Venezuela hit by deadly mudslides

Floods and landslides kill at least 21 people and thousands of others flee their homes.

    Over 50 000 people have been directly affected by floods in Venezuela [AFP]

    Flooding and landslides triggered by torrential rains have killed at least 21 people in Venezuela over the last week.

    Thousands fled their homes on Tuesday as swollen rivers and continuing rain threatened to cause more damage.

    "The rains will carry on for the next three days at least," Elias Jaua, the vice-president, told state television.

    Most of those killed died in landslides, while others were swept away by a river that burst it's banks.

    The government has declared an emergency in three states and in the capital, Caracas, cancelling school and opening hundreds of storm shelters.

    Long lines formed in poor Caracas neighbourhoods as officials registered families to be housed in temporary accommodations including hotels and government offices.

    Mudslides have toppled dozens of houses, crushed cars and blocked roads.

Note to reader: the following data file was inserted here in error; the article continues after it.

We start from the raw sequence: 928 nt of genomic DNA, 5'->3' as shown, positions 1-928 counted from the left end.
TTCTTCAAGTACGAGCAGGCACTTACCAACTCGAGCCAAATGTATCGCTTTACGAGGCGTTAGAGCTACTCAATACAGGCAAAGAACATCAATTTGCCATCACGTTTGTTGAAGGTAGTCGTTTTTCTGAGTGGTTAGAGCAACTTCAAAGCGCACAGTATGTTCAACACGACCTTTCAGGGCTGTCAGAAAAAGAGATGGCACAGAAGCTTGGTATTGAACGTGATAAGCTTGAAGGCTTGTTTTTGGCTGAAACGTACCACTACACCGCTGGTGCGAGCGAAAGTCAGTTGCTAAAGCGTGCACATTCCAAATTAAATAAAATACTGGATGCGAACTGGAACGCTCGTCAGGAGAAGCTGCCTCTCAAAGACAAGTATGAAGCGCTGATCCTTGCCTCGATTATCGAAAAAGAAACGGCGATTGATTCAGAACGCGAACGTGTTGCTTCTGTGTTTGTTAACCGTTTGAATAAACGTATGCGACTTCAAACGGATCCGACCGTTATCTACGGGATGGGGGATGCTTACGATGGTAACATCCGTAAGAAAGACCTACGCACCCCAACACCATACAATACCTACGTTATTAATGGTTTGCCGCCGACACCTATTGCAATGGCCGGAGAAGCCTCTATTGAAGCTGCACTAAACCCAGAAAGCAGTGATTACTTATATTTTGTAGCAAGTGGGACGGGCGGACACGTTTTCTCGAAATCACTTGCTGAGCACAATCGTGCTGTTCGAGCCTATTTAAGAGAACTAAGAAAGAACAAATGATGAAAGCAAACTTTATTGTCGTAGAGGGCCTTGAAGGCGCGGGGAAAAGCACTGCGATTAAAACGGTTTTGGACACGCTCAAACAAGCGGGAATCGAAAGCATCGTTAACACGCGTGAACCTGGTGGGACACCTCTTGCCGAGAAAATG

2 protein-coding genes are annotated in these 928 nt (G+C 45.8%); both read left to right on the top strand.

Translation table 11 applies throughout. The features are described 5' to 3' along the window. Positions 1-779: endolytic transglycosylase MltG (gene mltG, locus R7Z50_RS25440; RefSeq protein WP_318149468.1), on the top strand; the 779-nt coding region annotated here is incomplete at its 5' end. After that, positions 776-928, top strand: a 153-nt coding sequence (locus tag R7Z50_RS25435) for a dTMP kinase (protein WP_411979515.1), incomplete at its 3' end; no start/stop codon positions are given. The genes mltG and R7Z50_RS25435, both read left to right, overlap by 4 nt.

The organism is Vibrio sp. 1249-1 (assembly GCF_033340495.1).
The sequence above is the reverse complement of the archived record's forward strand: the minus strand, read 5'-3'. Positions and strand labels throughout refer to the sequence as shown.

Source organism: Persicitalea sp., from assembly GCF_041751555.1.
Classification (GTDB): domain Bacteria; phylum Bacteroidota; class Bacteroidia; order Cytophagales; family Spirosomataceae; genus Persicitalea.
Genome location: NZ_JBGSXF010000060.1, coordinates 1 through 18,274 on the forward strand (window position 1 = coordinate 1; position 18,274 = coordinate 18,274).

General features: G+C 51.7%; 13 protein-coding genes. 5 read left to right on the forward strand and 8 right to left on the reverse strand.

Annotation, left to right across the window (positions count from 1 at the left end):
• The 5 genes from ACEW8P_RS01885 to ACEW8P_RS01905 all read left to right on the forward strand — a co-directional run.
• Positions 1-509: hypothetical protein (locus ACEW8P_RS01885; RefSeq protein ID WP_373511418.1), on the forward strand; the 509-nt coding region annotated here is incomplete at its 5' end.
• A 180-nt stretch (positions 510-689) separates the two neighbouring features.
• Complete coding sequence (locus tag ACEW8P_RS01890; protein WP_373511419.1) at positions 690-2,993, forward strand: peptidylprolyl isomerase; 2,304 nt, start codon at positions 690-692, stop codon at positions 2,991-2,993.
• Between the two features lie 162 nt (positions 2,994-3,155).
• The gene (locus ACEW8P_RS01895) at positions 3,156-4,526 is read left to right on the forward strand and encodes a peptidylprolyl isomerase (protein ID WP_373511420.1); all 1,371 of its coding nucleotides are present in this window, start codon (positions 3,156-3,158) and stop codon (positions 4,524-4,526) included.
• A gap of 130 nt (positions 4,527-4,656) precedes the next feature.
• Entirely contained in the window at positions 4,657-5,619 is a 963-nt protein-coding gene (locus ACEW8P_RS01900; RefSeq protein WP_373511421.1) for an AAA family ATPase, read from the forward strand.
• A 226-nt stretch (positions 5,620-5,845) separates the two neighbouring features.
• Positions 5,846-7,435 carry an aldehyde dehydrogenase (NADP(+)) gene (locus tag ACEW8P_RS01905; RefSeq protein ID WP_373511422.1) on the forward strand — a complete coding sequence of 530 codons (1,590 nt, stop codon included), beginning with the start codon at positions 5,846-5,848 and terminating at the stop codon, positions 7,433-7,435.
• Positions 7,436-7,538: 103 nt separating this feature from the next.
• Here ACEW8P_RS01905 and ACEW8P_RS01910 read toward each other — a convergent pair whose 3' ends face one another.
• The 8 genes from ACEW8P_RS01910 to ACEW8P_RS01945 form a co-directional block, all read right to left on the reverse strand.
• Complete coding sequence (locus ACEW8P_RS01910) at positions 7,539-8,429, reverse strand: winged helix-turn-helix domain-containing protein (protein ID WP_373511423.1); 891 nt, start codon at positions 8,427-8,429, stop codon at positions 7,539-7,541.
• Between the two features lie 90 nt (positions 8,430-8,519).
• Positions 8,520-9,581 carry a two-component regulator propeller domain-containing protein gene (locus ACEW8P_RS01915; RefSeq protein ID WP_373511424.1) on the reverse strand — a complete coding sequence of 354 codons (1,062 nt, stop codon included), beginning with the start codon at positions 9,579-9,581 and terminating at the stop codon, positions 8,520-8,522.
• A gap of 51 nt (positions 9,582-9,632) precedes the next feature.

The oil-producing state of Falcon has been particularly hard hit by flooding, and the military has been dispatched to aid victims.

    Officials said the storms caused a power outage on Monday that stopped operations at the Cardon oil refinery, and similar problems shut down some units at the adjacent Amuay refinery.

    The government said the heavy rains during November, which have continued past the usual end of the wet season, have caused troubles for more than 50,000 people nationwide.

    SOURCE: Agencies


    Revival: The Muslim Response to the Crusades

    Revival: The Muslim Response to the Crusades

    This part of 'The Crusades: An Arab Perspective' explores the birth of the Muslim revival in the face of the Crusades.

    Going undercover as a sex worker

    Going undercover as a sex worker

    A photojournalist describes how she posed as a prostitute to follow the trade in human flesh.

    Africa is not poor, we are stealing its wealth

    Africa is not poor, we are stealing its wealth

    It's time to change the way we talk and think about Africa.